I took my camera out on a long urban hike through the historic Georgetown neighborhood. I had been wanting to photograph the Oak Hill Cemetery for a long time. There’s something really beautiful, spiritual and authentic about this cemetery.

More Gtown photos after the jump.

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Festival of India’s Arts at Kennedy Center Throughout March

I’m pretty excited for the diverse offerings of traditional, modern and fusion dance; experimental theater; live music from pop music celebs like Kailash Kher, rock stars like Soulmate, and classical performances blending eastern and western traditions; visual art shows; dance parties in the Monsoon Club…and more, March 1 – 20 at the Kennedy Center! (2700 F St, NW. Free shuttle service from Foggy Bottom metro).

There’s so much going on that I can’t list it all here. So, go here to learn more!

Times are tough and money is tight; so take advantage of the daily free performances, the art shows, the random demonstrations, family activities, and other events. The whole center will be transformed for this special monthlong celebration of art and innovation. Watch here for more events throughout the month. FYI if you’re doing a free Millennium Stage show (and you should) get there at least 1/2 hour early to get in the general vicinity of the stage for the 6 PM show. The earlier the better.

My Top 5 Must Sees:

  • Kailash Kher – OK, so I wasn’t familiar with this amazing artist before I accepted a free ticket to see him at Lisner over the summer. He started singing from the wings and before the man even got on stage the whole crowd (old folks, teens, me) had jumped to its feet with excited anticipation. The man can sing; his band can play; Kailash Kher brings the party. He blends Indian folk music with pop, rock, funk, soul, and electronica. Free show on March 5; Millennium Stage (show starts at 6 PM–come really early for a seat).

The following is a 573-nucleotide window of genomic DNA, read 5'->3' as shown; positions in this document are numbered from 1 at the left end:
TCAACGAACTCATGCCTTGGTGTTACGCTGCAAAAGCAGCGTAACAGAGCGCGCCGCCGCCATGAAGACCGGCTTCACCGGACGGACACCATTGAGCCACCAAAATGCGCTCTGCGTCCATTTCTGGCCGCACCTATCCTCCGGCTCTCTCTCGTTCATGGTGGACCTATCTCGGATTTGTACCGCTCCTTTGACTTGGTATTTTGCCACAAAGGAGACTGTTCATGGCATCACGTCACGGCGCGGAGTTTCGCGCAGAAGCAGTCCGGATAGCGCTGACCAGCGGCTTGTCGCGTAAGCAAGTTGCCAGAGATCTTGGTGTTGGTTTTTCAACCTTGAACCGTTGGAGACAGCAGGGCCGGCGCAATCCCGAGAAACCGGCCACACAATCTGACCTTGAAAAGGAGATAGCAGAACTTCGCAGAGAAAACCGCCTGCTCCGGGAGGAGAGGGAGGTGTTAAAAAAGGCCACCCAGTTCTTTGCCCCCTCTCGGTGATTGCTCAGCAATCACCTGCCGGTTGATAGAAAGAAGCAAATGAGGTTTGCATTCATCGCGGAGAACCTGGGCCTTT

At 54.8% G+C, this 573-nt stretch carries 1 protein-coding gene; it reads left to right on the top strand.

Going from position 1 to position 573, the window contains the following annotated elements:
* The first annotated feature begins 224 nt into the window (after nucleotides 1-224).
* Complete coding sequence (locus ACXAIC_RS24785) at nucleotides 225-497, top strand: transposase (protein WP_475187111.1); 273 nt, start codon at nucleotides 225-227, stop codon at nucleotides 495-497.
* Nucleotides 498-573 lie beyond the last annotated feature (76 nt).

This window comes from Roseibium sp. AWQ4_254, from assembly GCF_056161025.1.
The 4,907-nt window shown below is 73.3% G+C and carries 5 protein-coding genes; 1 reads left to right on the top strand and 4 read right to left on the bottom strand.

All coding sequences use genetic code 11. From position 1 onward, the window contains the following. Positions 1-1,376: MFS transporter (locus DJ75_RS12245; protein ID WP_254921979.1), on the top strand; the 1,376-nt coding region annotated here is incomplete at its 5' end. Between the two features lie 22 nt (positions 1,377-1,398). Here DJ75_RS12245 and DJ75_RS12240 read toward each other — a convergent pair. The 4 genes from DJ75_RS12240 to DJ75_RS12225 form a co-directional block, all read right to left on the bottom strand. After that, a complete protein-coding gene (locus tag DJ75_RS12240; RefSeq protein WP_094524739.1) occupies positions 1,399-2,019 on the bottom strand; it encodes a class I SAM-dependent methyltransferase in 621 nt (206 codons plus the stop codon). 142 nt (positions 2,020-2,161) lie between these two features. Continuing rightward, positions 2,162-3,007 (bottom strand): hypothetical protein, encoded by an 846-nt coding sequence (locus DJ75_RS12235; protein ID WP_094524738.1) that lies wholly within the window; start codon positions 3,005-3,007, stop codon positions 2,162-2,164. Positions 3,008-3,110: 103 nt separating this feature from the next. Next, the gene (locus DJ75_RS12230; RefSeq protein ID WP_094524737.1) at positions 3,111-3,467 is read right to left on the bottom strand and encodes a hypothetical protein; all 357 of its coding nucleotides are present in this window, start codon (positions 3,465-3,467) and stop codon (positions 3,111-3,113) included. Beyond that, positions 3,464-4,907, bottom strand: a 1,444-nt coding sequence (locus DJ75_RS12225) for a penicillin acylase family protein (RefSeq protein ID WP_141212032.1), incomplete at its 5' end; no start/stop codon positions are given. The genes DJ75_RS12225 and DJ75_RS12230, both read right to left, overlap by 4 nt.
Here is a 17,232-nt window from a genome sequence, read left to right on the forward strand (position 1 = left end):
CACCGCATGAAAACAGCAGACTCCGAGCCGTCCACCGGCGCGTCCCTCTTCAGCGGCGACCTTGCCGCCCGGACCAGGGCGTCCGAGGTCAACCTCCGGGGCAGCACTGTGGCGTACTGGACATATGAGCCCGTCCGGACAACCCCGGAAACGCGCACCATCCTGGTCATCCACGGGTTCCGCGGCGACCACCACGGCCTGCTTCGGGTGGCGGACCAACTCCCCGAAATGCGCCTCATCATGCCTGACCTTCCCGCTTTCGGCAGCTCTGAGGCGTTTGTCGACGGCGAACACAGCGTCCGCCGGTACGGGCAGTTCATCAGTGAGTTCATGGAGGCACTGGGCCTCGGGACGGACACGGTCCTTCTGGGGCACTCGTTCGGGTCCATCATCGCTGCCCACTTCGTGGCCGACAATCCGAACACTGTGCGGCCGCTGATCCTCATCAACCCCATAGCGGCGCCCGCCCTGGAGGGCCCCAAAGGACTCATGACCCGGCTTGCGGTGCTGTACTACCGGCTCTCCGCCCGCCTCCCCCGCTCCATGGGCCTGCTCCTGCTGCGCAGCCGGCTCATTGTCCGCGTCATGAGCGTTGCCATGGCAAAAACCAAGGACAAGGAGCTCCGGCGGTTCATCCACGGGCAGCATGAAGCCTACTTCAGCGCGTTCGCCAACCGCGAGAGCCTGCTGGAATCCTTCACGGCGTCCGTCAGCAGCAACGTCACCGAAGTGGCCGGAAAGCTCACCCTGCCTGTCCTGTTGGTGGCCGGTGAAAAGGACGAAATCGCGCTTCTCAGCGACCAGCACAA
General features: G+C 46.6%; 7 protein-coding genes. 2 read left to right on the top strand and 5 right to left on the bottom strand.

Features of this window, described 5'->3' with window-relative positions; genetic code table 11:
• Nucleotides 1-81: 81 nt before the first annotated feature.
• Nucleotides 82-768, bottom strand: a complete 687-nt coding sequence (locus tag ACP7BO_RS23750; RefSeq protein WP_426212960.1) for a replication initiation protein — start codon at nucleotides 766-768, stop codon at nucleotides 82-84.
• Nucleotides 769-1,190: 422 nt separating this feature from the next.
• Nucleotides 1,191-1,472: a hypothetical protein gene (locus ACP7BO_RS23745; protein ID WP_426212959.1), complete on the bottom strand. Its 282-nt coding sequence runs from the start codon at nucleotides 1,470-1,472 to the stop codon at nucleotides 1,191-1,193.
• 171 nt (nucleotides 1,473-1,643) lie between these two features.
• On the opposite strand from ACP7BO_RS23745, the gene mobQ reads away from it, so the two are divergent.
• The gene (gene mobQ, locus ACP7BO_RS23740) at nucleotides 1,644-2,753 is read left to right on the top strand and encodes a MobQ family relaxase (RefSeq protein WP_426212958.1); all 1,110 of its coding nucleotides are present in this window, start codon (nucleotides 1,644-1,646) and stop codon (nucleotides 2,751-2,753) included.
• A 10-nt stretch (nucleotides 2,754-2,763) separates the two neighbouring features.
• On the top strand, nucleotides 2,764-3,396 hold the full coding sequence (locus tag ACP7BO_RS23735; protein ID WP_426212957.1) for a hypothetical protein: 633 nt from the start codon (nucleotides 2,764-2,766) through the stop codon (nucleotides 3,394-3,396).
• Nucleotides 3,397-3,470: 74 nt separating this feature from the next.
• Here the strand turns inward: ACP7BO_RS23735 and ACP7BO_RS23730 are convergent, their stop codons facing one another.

• DJ Rekha — Bhangra goddess DJ. On Saturday night (March 12) DJ Rekha spins a bhangra dance party in the Monsoon Club ($12) and on Sunday she’s coming back with the tutorial for all you anxious to learn some bhangra dance moves. This free program will be at 3 PM on the Millennium Stage on March 13.  What’s bhangra music? Think Indian beats with a hip hop vibe. I’ve been to her parties before–plan to sweat.

read on……

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“My Generations” Essasy Contest: And the winner is…

I, Willona Sloan, recently won an Honorable Mention in the “My Generations” essay contest sponsored by The Cultural Center of the Inter-American Development Bank (IDB), and the District of Columbia Commission on the Arts and Humanities. 

The contest theme:  “My Generation” refers to any particular generation other than your own.  Life is different in Washington, DC because it is the nation’s capital, and the stage for so many kinds of events.  The essay should convey something about your generation that could have been influenced ONLY by living in Washington, DC; the city is the context, and events in the life of the city can define a generation. To see the list of winners, go here.

I was so happy to participate in the contest and receive an honor. There was a lovely awards ceremony in which the 1st, 2nd and 3rd place winners read their intriguing essays, celebrating life, culture and history in the nation’s capital. The winners spanned generations–from a woman in her 80s, to a man in his 50s, to a woman in her 20s.

Afterwards IDB hosted a reception where the participants could share their diverse D.C. memories. I love this city and I always enjoy celebrating it.  Most importantly, I feel encouraged to keep writing.